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Home Uncategorized Molybdenum in everyday life

Molybdenum in everyday life

Published on September 2, 2013
Some scientists believe that molybdenum from Mars helped create Earth. Click on the photo for more.

Some scientists believe that molybdenum from Mars helped create Earth. Click on the photo for more.

Few people realize just how important molybdenum is for the products we use in our everyday lives. (Or that the mineral may have been at the beginning of life as we know it. Click here for more.) This versatile metal is a vital component in items you use every day — even as you get breakfast each morning before heading off to work.

Molybdenum has both material and chemical uses, but close to 86 percent of what’s mined is used as an alloy in the production of stainless steel. At the end of the steel-making process, molybdenum is added to pig iron. The result is highly prized because the stainless steel created is known for its strength and durability, resistance to corrosion and bacteria, and high heat tolerance.

As a result of these properties, stainless steel has become ubiquitous in our daily lives: it’s used to manufacture not only appliances such as stoves and refrigerators, but also the large tankers that transport orange juice and milk. A good chef prizes his or her set of knives and a surgeon relies on stainless steel instruments to make an exact incision that won’t cause infection. The water that comes out of the kitchen tap is safe to drink thanks to the molybdenum used in the miles of pipeline through which the water travels.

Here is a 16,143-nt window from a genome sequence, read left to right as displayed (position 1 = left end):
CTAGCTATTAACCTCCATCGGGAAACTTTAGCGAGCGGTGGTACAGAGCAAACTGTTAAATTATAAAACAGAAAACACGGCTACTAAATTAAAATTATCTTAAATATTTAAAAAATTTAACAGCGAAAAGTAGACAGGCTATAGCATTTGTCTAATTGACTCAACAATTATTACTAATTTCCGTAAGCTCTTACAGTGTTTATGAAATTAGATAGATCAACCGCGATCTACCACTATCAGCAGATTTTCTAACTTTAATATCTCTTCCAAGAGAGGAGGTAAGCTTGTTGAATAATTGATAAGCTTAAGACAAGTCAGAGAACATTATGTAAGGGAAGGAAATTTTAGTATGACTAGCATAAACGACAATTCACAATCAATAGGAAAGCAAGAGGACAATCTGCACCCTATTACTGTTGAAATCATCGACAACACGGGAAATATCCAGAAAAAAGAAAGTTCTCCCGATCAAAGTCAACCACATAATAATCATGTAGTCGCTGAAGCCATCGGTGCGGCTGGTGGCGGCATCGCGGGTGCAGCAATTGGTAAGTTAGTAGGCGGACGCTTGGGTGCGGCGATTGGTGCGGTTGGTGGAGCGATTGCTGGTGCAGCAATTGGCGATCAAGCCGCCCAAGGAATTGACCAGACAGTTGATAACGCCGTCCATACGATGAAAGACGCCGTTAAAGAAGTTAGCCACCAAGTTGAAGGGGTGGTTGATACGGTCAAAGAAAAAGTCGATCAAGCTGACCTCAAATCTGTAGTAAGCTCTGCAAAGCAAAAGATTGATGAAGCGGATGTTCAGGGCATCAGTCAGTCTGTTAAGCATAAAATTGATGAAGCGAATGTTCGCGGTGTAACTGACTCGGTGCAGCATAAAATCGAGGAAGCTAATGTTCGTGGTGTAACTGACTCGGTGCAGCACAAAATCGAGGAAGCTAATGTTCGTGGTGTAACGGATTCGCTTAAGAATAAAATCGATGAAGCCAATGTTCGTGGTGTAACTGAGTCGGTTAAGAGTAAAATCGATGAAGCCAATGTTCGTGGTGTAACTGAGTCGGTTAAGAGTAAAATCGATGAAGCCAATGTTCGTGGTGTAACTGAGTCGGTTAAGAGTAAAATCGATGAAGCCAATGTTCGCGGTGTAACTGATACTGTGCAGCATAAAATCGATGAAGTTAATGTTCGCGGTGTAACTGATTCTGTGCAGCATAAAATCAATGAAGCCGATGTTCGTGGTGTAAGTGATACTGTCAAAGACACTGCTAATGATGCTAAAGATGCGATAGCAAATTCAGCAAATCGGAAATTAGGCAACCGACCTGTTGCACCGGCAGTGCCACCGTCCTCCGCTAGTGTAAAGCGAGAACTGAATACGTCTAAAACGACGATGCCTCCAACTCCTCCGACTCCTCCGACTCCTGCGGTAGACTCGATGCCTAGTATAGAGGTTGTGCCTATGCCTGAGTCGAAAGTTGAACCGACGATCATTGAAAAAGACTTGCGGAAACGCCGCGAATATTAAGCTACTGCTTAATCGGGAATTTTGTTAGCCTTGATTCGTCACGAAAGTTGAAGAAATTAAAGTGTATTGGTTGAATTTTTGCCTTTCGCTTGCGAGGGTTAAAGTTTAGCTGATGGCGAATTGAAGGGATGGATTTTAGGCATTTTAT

With a melting point of 4,753 degrees Fahrenheit, molybdenum can increase the toughness of steel and make it far less prone to melting in extreme temperatures. These properties make molybdenum a valuable alloy in the production of the cutting parts of machine tools, rocket motors and the turbine blades of jet engines. In construction, molybdenum is added to steel that is used for reinforcing structures as well as decorative facades.

The Thompson Creek Molybdenum Mine, just outside of Challis, in the central Idaho mountains, is the fourth-largest primary molybdenum mine in the nation. At the on-site mill, molybdenum disulfide concentrate – a fine black powder — is extracted from the mined ore through a process of crushing, grinding and flotation, resulting in approximately 28,000 tons of production per day.

Molybdenum disulfide makes an excellent lubricant because it adheres to metal surfaces, creating a heat-resistant barrier. This keeps the moving parts from grinding against each other and seizing up from friction. The powder can be added directly into the steel- making process or it can be added to oil or grease.

This lubricant has a wide range of practical uses. In cars, it keeps brakes, ball joints, wheel bearings and the velocity joints of cars with front-wheel drive operating smoothly. It’s also used to coat curved rail tracks to reduce wear on train wheels and as a coating on bullets, to minimize fouling of the gun barrel and to increase accuracy.

In addition to the more traditional uses of molybdenum, scientists are now discovering its adaptability to uses in electronics and nanotechnology. Researchers at MIT have used sheets of molybdenum disulfide just one millimeter thick to create ultra-thin nano-electronic components. These components, which include logic, memory and oscillator devices, will be the basis of ultra-thin, energy-efficient TV screens, wearable computers and chemical sensors.

With a plethora of domestic and military uses – and now, as a component in nano-technology products — the global demand for molybdenum is expected to grow at an average of 4.6 percent over the next three years.

And it is produced right here in Idaho.

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